Food + Rock + 25 Gallon Margarita Machine + DJ = Guy Fieri Road Show!
Finally (!) more details have emerged about the Guy Fieri Road Show, where Food Meets Rock (again, finally!!!). In a Q&A with the LA Times Mr. Fieri answers all our burning questions about this unique concert/cooking experience. In talking about the origins of the show, Fieri thought “What if we take a cooking demonstration and fortify it with a lot of good music?. . . . Drive it to the next level?” And here, this whole time, I thought the idea is to fortify cooking with unique flavor profiles, or at least some essential vitamins and minerals. The good news? Fieri says that the show will be “everything they won’t let me do on TV,” which we presume means that he’ll now be allowed to wear his sunglasses properly and put on a pair of pants.
Gets even better! Want the chance to try a margarita made in a 6 ft, 25 gal mixer? How about the opportunity to sample The “Bomb” Calamari or “Maui Onion Straws?” Want to sit closer to the DJ who will be playing “everything from old school rock ‘n’ roll to theme-oriented stuff?” Well, for $250 you can sit on the stage and have your dream come true!
An old, but still relevant article on the Huffington Post about the decline of Dana Carvey and Mike Myers, which hits on points we previously made in separate posts about Carvey (re: his Leno appearance) and Meyers (re: The Love Guru).
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Or so it would seem.
The reaction to last week’s Taylor Swift SNL was overwhelmingly positive, with most critics/bloggers declaring it the best episode of the (mediocre) season. While I think it was one of the stronger episodes of the season, I’m not quite sure it was the best (I’d probably have to hand that distinction to the Gerard Butler outing, in which Butler was more polished and comfortable than Swift), but certainly it’s possible to make the argument for its season supremacy. But boy, how quickly things change. After the buzzed about Swift edition SNL returned this weekend with Mad Men‘s January Jones as host, and if the blogosphere is to believed it was the worst episode in the history of Saturday Night Live, featuring the most ill-prepared host in 35 years of the show. Well, yes, it was bad, but we’re hyperbolizing just a little bit. If anything, saying that the new episode was that bad gives too much credit to other dreadful performances from this season (basically all but Butler and Swift), and certainly episodes from past seasons (ahem, Michael Phelps). So to get all riled up about a single terrible episode of SNL is about as useless as getting giddy about an excellent episode of SNL, because, no matter what, the show is coming back next week, sometimes it’s going to be inconceivably bad, sometimes surprisingly brilliant, and mostly very average. That’s why teachers invented the bell curve, to bring the extremes back down to earth. So, by all means, complain about the episode, as it was lazy, sloppy and just generally unfunny. But, remember, they have and will do worse.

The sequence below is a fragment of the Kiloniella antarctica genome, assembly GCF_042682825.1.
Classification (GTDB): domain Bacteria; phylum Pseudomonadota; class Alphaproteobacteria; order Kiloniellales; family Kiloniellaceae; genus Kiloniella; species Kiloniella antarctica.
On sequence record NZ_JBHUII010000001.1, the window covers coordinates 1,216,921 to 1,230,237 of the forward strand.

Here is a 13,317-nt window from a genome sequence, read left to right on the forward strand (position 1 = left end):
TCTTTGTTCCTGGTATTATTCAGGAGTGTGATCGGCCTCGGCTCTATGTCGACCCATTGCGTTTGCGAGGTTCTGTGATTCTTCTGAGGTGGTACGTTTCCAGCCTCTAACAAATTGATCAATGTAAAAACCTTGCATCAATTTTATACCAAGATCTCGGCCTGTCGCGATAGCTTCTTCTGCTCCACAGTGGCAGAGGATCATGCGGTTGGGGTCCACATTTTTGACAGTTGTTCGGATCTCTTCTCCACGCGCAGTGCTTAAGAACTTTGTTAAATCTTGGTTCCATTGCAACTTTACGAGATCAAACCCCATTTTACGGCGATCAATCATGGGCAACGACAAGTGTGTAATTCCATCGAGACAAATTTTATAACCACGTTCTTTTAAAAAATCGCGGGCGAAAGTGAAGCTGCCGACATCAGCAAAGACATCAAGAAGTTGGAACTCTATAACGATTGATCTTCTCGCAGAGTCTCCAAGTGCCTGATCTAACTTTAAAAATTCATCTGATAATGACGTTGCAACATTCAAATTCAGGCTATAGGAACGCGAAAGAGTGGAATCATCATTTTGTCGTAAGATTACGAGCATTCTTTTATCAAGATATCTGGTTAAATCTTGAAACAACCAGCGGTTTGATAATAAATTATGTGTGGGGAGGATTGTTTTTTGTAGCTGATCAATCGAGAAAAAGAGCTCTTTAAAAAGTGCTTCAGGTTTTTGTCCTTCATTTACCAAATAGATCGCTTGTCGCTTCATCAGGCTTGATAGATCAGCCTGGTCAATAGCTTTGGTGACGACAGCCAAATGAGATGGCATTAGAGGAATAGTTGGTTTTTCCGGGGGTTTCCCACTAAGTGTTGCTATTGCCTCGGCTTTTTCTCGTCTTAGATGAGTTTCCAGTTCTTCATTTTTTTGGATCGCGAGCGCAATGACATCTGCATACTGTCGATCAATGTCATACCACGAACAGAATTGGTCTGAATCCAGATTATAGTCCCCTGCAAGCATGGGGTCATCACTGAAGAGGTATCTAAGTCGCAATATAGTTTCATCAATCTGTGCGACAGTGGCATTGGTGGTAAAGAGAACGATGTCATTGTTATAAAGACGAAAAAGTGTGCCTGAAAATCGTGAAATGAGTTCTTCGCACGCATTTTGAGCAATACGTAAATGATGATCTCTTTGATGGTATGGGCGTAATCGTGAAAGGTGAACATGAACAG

With that, it’s not worth doing a rundown of the highlights, as there weren’t that many, but a few thoughts:
More: Running out the clock, Jones vs. Hamm, Slate vs. Watkins, and cotton balls made out of clouds…